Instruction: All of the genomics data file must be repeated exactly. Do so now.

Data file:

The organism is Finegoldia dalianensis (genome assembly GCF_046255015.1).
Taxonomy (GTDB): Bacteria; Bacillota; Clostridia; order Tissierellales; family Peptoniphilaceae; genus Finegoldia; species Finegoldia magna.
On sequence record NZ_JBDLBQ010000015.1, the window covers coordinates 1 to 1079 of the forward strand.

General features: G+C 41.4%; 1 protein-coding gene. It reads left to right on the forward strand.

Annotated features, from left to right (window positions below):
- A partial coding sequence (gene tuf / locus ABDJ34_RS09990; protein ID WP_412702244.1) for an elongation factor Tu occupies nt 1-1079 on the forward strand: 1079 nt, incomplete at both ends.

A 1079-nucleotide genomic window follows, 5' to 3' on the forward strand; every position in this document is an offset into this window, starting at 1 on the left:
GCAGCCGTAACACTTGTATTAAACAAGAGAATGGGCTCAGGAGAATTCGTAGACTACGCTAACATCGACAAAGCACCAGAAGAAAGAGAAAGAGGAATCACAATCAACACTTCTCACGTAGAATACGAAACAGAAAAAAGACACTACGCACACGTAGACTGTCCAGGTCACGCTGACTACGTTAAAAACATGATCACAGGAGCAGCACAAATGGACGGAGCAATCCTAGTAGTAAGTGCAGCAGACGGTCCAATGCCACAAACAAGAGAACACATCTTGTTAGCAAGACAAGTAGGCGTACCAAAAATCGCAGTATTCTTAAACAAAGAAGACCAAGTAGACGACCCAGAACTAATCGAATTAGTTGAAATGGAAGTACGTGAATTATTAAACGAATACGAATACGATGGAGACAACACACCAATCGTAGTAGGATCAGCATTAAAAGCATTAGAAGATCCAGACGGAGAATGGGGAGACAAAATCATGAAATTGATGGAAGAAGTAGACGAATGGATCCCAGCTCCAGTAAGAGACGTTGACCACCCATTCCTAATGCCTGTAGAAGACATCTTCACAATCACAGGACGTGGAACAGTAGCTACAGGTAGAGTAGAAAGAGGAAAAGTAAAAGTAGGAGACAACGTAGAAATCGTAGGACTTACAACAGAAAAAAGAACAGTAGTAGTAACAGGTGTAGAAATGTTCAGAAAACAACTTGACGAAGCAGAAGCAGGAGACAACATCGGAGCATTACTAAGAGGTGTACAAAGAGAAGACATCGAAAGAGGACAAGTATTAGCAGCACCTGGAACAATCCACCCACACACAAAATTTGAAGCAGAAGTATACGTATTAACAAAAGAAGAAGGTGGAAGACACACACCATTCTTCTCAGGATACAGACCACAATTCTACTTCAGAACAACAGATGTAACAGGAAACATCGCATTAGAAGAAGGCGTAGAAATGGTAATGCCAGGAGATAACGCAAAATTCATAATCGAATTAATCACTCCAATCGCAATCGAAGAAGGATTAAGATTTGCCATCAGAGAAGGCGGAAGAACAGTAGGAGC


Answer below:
The organism is Finegoldia dalianensis (genome assembly GCF_046255015.1).
Taxonomy (GTDB): Bacteria; Bacillota; Clostridia; order Tissierellales; family Peptoniphilaceae; genus Finegoldia; species Finegoldia magna.
On sequence record NZ_JBDLBQ010000015.1, the window covers coordinates 1 to 1079 of the forward strand.

General features: G+C 41.4%; 1 protein-coding gene. It reads left to right on the forward strand.

Annotated features, from left to right (window positions below):
- A partial coding sequence (gene tuf / locus ABDJ34_RS09990; protein ID WP_412702244.1) for an elongation factor Tu occupies nt 1-1079 on the forward strand: 1079 nt, incomplete at both ends.

A 1079-nucleotide genomic window follows, 5' to 3' on the forward strand; every position in this document is an offset into this window, starting at 1 on the left:
GCAGCCGTAACACTTGTATTAAACAAGAGAATGGGCTCAGGAGAATTCGTAGACTACGCTAACATCGACAAAGCACCAGAAGAAAGAGAAAGAGGAATCACAATCAACACTTCTCACGTAGAATACGAAACAGAAAAAAGACACTACGCACACGTAGACTGTCCAGGTCACGCTGACTACGTTAAAAACATGATCACAGGAGCAGCACAAATGGACGGAGCAATCCTAGTAGTAAGTGCAGCAGACGGTCCAATGCCACAAACAAGAGAACACATCTTGTTAGCAAGACAAGTAGGCGTACCAAAAATCGCAGTATTCTTAAACAAAGAAGACCAAGTAGACGACCCAGAACTAATCGAATTAGTTGAAATGGAAGTACGTGAATTATTAAACGAATACGAATACGATGGAGACAACACACCAATCGTAGTAGGATCAGCATTAAAAGCATTAGAAGATCCAGACGGAGAATGGGGAGACAAAATCATGAAATTGATGGAAGAAGTAGACGAATGGATCCCAGCTCCAGTAAGAGACGTTGACCACCCATTCCTAATGCCTGTAGAAGACATCTTCACAATCACAGGACGTGGAACAGTAGCTACAGGTAGAGTAGAAAGAGGAAAAGTAAAAGTAGGAGACAACGTAGAAATCGTAGGACTTACAACAGAAAAAAGAACAGTAGTAGTAACAGGTGTAGAAATGTTCAGAAAACAACTTGACGAAGCAGAAGCAGGAGACAACATCGGAGCATTACTAAGAGGTGTACAAAGAGAAGACATCGAAAGAGGACAAGTATTAGCAGCACCTGGAACAATCCACCCACACACAAAATTTGAAGCAGAAGTATACGTATTAACAAAAGAAGAAGGTGGAAGACACACACCATTCTTCTCAGGATACAGACCACAATTCTACTTCAGAACAACAGATGTAACAGGAAACATCGCATTAGAAGAAGGCGTAGAAATGGTAATGCCAGGAGATAACGCAAAATTCATAATCGAATTAATCACTCCAATCGCAATCGAAGAAGGATTAAGATTTGCCATCAGAGAAGGCGGAAGAACAGTAGGAGC